The Department of Education (Department) continues to take steps to ensure the confidentiality, security, and integrity of student and parent information related to the federal student aid programs. Protecting that information is a shared obligation among the Department, institutions, third-party servicers, and other partners in the financial aid system. We expect all of our partners to maintain strong security policies and effective internal controls to prevent unauthorized access or disclosure of sensitive information.
The Gramm-Leach-Bliley Act (GLBA), which was signed into law on November 12, 1999, created a requirement that financial institutions must have certain information privacy protections and safeguards in place. The Federal Trade Commission (FTC) has enforcement authority for the requirements and has determined that institutions of higher education (institutions) are financial institutions under GLBA.
Each institution has agreed to comply with GLBA in its Program Participation Agreement with the Department. In addition, as a condition of accessing the Department’s systems, each institution and servicer must sign the Student Aid Internet Gateway (SAIG) Enrollment Agreement, which states that the institution must ensure that all federal student aid applicant information is protected from access by or disclosure to unauthorized personnel.
Institutions and third-party servicers are also required to demonstrate administrative capability in accordance with 34 C.F.R. § 668.16, including the maintenance of adequate checks and balances in their systems of internal control. An institution or servicer that does not maintain adequate internal controls over the security of student information may not be considered administratively capable.
In Dear Colleague Letter GEN-15-18 and GEN-16-12, we reminded institutions about the longstanding requirements of GLBA and notified them of our intention to begin enforcing legal requirements of GLBA through annual compliance audits. In Dear CPA Letter CPA-19-01, we explained the procedures for auditors to determine whether institutions were in compliance with GLBA. This announcement explains the Department’s procedures for enforcing those requirements and the potential consequences for institutions or servicers that fail to comply.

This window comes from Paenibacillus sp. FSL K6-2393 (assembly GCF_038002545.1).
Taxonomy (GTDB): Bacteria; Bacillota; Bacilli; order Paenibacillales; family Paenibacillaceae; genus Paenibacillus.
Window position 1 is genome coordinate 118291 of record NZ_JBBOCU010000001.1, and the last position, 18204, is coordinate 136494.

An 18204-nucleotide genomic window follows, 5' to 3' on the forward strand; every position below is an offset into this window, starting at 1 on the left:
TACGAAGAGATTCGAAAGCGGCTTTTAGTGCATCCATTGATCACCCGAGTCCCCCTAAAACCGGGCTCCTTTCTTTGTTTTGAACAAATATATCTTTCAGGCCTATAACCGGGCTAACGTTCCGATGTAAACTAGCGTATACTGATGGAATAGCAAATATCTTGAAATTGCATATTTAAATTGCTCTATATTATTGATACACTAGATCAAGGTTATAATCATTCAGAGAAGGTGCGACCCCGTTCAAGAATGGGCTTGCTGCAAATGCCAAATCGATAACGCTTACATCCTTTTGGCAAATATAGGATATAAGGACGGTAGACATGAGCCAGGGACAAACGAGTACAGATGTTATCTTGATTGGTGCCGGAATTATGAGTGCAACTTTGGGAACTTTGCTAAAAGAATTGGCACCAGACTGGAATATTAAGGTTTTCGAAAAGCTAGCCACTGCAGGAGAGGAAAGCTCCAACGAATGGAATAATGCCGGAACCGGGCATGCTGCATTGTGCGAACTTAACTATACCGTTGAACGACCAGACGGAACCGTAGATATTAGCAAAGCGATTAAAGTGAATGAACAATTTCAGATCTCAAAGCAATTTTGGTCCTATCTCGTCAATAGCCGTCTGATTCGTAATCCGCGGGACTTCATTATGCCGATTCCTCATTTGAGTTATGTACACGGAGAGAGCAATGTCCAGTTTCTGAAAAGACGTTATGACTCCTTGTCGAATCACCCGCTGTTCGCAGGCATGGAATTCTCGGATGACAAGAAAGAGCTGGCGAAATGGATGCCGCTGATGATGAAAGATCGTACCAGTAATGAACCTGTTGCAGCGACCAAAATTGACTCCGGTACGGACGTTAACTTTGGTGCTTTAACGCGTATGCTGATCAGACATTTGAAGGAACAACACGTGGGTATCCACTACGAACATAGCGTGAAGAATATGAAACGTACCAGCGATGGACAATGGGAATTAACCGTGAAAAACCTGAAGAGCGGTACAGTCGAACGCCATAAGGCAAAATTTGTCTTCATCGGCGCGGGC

Auditors are expected to evaluate three information safeguard requirements of GLBA in audits of postsecondary institutions or third-party servicers under the regulations in 16 C.F.R. Part 314:
The institution must designate an individual to coordinate its information security program.
The institution must perform a risk assessment that addresses three required areas described in 16 C.F.R. 314.4(b):
a) Employee training and management; b) Information systems, including network and software design, as well as information processing, storage, transmission and disposal; and c) Detecting, preventing and responding to attacks, intrusions, or other systems failures.
The institution must document a safeguard for each risk identified in Step 2 above.
When an auditor determines that an institution or servicer has failed to comply with any of these GLBA requirements, the finding will be included in the institution’s audit report.
Federal Trade Commission
When an audit report that includes a GLBA audit finding is received by the Department, we will refer the audit to the FTC. Once the finding is referred to the FTC, that finding will be considered closed for the Department’s audit tracking purposes. The FTC will determine what action may be needed as a result of the GLBA audit finding.
Federal Student Aid’s Postsecondary Institution Cybersecurity Team (Cybersecurity Team) will also be informed of findings related to GLBA, and may request additional documentation from the institution in order to assess the level of risk to student data presented by the institution or servicer’s information security system.
If the Cybersecurity Team determines that the institution or servicer poses substantial risk to the security of student information, the Cybersecurity Team may temporarily or permanently disable the institution or servicer’s access to the Department’s information systems. Additionally, if the Cybersecurity Team determines that as a result of very serious internal control weaknesses of the general controls over technology that the institution’s or servicer’s administrative capability is impaired or it has a history of non-compliance, it may refer the institution to the Department’s Administrative Actions and Appeals Service Group for consideration of a fine or other appropriate administrative action by the Department.
If you have questions about the Department’s enforcement of the GLBA, please contact the Cybersecurity Team at email@example.com or by phone at 202-245-6550.
We recognize the substantial investments in time and resources that institutions and servicers have devoted to protection of student data and we thank our partners for their willingness to address evolving cybersecurity threats.